Montezemolo: I wanted a Ferrari man, not a mercenary
Scuderia Ferrari
Posted By: James Allen  |  16 Apr 2014   |  8:37 am GMT  |  223 comments

Ferrari president has said that he has complete confidence in new team principal Marco Mattiacci and added that his Ferrari heritage is more important than F1 knowledge and he has vowed to spend more time in Formula 1 personally.

“I decided to appoint a young manager in whom I have a great deal of confidence and someone from the Ferrari family, rather than going around the world looking for some mercenary,” Montezemolo said yesterday.

“We are full of talent with quality and capability and and we are full of technical people from whom I now expect an immediate reaction. (Mattiacci’s) appointment, above all, was made in full agreement with (FIAT CEO Sergio) Marchionne.

“I will help him, like I have done in the past I will be closer to F1, I will spend more time there. Let’s look ahead, everyone must do everything they can to return us to competitiveness.”

It is interesting that Montezemolo has said that he will be “more present” in F1, as we have seen with the return of Ron Dennis at McLaren, the big beasts are returning to the jungle, sensing a change in the natural order.

There is a clear sense that F1 is entering a period of change with Bernie Ecclestone’s trial starting next week on bribery charges and – whatever the outcome in Munich – Ecclestone saying that he will step back from full control of the running of the sport to take a more strategic role. Main shareholder CVC wants to retain a stake in the business and grow the commercial revenues significantly and the big beasts want to be involved in what comes next.

Montezemolo and Ferrari have a powerful position in the sport with a veto right and a say in who replaces Ecclestone as Formula 1 CEO. Montezemolo clearly senses that he needs to stay close to the sport in this next period to be able to take advantage of uncertainties and changes in situation.

This is also because he believes wholeheartedly that the sport is on the wrong track in terms of the regulations, as he said in Bahrain, “They are ruining a great sport through the regulations, we will not allow that.” he said. “For us F1 is our life.”

As for Domenicali, the president said, “After 23 years with us, Stefano had the courage to resign, a rare quality in our country. He is paying for the lack of results, that is the law of sport.

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1

On a lighter note, I hope Luca takes a taxi to go to the Shanghai track. Those fellas will make him change his mind about ‘taxi drivers’.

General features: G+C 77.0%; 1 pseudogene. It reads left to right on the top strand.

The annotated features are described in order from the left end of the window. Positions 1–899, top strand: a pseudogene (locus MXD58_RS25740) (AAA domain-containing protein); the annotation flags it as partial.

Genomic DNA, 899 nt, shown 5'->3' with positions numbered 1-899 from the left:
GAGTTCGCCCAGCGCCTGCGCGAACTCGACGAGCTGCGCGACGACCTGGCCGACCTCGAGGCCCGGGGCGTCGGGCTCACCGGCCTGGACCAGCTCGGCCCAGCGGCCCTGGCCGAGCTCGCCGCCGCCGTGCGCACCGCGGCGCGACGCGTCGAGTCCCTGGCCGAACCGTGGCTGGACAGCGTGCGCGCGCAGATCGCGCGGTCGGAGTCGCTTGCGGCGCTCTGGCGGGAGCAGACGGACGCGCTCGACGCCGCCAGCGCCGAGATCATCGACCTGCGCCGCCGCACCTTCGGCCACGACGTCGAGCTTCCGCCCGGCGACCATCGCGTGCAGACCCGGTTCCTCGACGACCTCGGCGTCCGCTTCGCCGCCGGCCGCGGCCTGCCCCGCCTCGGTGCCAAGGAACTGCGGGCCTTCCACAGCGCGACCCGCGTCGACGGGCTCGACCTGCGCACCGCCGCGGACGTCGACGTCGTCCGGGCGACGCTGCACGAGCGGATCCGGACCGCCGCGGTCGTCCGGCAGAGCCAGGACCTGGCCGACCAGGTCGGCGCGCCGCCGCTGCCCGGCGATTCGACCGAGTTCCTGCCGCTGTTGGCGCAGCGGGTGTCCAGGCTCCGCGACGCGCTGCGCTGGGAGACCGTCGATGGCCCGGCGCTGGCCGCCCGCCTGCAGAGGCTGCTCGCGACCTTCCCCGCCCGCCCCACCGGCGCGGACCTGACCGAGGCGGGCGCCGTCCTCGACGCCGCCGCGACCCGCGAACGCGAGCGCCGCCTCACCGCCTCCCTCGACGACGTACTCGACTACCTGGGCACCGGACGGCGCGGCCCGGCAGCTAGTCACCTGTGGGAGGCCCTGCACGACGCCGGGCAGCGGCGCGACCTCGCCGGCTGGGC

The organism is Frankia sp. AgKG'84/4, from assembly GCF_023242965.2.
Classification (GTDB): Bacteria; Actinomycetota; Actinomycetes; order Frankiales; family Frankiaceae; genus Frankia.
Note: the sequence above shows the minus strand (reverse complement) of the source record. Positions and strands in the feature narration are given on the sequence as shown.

2

We all gravitate to those tasks at which we are best and most comfortable. For Mattiaci that is going to be schmoozing Ferrari guests in the Paddock Club as that is the extent of his F1 experience and plays to his strengths. Epic fail.

3

“…that his Ferrari heritage is more important than F1 knowledge…” Wrong. Wrong. WRONG! For the life of me, I cannot comprehend the logic of that statement… or was there never one to begin with… It is that sort of thinking that plagued and cost Ferrari championships in the ’80s and early-mid 90s, and it is that sort of thinking that is again plaguing the team today (post-Schumacher/Todt/Brawn). This guy, Matiacci, may be a loyal and die hard Ferrari man, but those traits should have never taken precedence and/or served as a substitute for the actual requirements of the position and job he recently assumed (skills/knowledge/industry experience)!

I understand that Ferrari is rich in history and heritage… but frankly, those are accomplishments of past, made to sound extra-legendary through some rhetoric and romanticism. As Bernie Ecclestone put it, “they think having the name “Ferrari” is enough for them to win… unfortunately, it is not.” Ferrari needs to stop living in the past… and that should start with Luca.

4

Pride and so called honor for his fellow country men will destroy Ferrari. Feels like the dark ages reminiscence of the renaissance period.

Luca must adapt to the new age of globalization where mercenaries tactic are used.

Alonso wasted so many years, must be real frustrating and verbal diarrhea will follow soon I suspect.

Let’s hope China will produce a good enough race this weekend.

5

I only liked Ferrari red color. Then started to love more when Schumacher & Alonso were there. But in the future only color will remain.

Regarding Italians vs. mercenary it’s clear. LDM failed to convince right mercenary to head his team. Plan B was to hire ambitious Italian.

Bye Ferrari. BTW Williams got best coloring for this season!

6
Schnell! schnell!

As much as LDM has the Ferrari man he wanted, I still think what he needed was the mercenary he eschewed.

I’m sure domenicali, whitmarsh and brawn will be very happy to be out of the pressure cooker of f1, at least for a time…..

7

The way i see it, Ferrari are lacking the brains to produce a competitive car.

8